A little over two months ago, on September 10, I took part in this year's 24-hour project. It was my 3rd time participating. After last year's troubles with Covid and curfews that forced me to do only 18 out of the 24 hours, I was eager to complete the project this year.
The 24-hour project is an important day of the year for me. The first year I did it, in 2018, I experienced something special. I knew it would be a good day photographically from the moment I took my first shot of the night.
Any photographer who has shot for a number of years probably has experienced this type of day a handful of times. Days when the Gods of Photography smile on you and you know from the moment you lift your camera that you will get good shots. It's like you've peaked behind the curtain; you are seeing things from a higher dimension. You anticipate things better, your hit ratio is higher than usual.
April 07 2018, 7:31AM and 8:00AM
On April 7th, 2018, I experienced one such day. Call me superstitious but a part of my brain made an association between these glorious days and this annual event. I firmly believed that from that time onwards I would have this experience every year during the 24-hour project.
Although 2021 (my 2nd year doing the project) wasn't really up to the mark, I approached this year's 24-hour project as if it was going to be a special day and boy did the day deliver! I felt connected with the world around me like very rarely before. It was akin to a spiritual experience. And like all spiritual experiences, I learned a lot about myself and my relationship to photography.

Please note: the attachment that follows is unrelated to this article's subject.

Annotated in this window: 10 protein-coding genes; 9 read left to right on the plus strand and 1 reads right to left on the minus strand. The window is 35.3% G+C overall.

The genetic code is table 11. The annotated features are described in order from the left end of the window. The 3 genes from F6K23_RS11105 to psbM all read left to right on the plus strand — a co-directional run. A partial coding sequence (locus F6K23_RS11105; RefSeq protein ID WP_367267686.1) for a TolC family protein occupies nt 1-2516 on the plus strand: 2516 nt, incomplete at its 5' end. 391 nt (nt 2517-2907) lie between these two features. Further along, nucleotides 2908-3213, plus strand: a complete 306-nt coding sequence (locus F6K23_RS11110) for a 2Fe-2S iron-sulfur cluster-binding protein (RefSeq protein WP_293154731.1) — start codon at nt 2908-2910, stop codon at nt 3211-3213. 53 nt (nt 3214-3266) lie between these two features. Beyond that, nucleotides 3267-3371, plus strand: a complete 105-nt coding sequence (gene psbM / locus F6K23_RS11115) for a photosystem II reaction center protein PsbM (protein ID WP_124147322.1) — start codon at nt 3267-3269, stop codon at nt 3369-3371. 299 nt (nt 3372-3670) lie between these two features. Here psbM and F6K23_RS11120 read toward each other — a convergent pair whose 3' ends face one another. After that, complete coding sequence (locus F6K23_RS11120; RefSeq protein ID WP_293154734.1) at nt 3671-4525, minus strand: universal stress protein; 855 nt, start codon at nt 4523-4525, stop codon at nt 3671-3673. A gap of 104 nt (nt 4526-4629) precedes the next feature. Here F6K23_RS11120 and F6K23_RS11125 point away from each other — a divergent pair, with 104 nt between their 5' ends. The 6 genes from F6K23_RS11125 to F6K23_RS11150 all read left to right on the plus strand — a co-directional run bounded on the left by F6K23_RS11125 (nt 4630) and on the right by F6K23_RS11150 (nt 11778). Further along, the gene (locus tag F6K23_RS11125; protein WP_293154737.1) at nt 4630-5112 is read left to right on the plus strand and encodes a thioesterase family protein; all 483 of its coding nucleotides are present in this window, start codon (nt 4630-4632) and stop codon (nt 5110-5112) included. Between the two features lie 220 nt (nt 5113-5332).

10 September 2022, 12:25AM, 1:05AM, 2:13AM, 2:33AM
Here are some of the things I have learned. (I may write more detailed posts about some of them in the future):
1) Your mindset plays a huge role.
Here's a little story that happened to me a decade ago. In 2012, I decided on a whim to run a full marathon. Up until that time, I had never run more than 10km but I wanted to challenge myself. Unfortunately, I was completely undisciplined during the months leading to the race and almost didn't train for it. The sage decision in this situation would have been to drop out of the race but I was younger and way dumber at that time and decided to run no matter what (Please don't do that! Marathons are tough). I completed the race in less than 4 hours and 45 minutes.
But this story is not about the race, it's about the few hours leading to it. During those hours, while I was thinking of how I was going to run, I didn't think of the struggles I was bound to face. I didn't think of dropping out or not being able to finish the race. In my mind, there was only one outcome: I was coming back wearing a medal. And somehow it worked! The mind took over and brought me across the finish line.
Why am I telling you this? Because I have experienced something similar a few times while shooting, and most recently during the latest 24-hour project. On those rare occasions where everything connects, I am almost able to be in "the zone" willingly. I reach a place where I know that I will take good pictures.
I find that if you're able to build a mindset where failure is not an option (not by putting pressure on yourself but by believing in yourself unconditionally), you will get to a place, once in a while, where you can almost manifest pictures out of thin air.
Give it a try once.
2) Photography can be a great way to practice mindfulness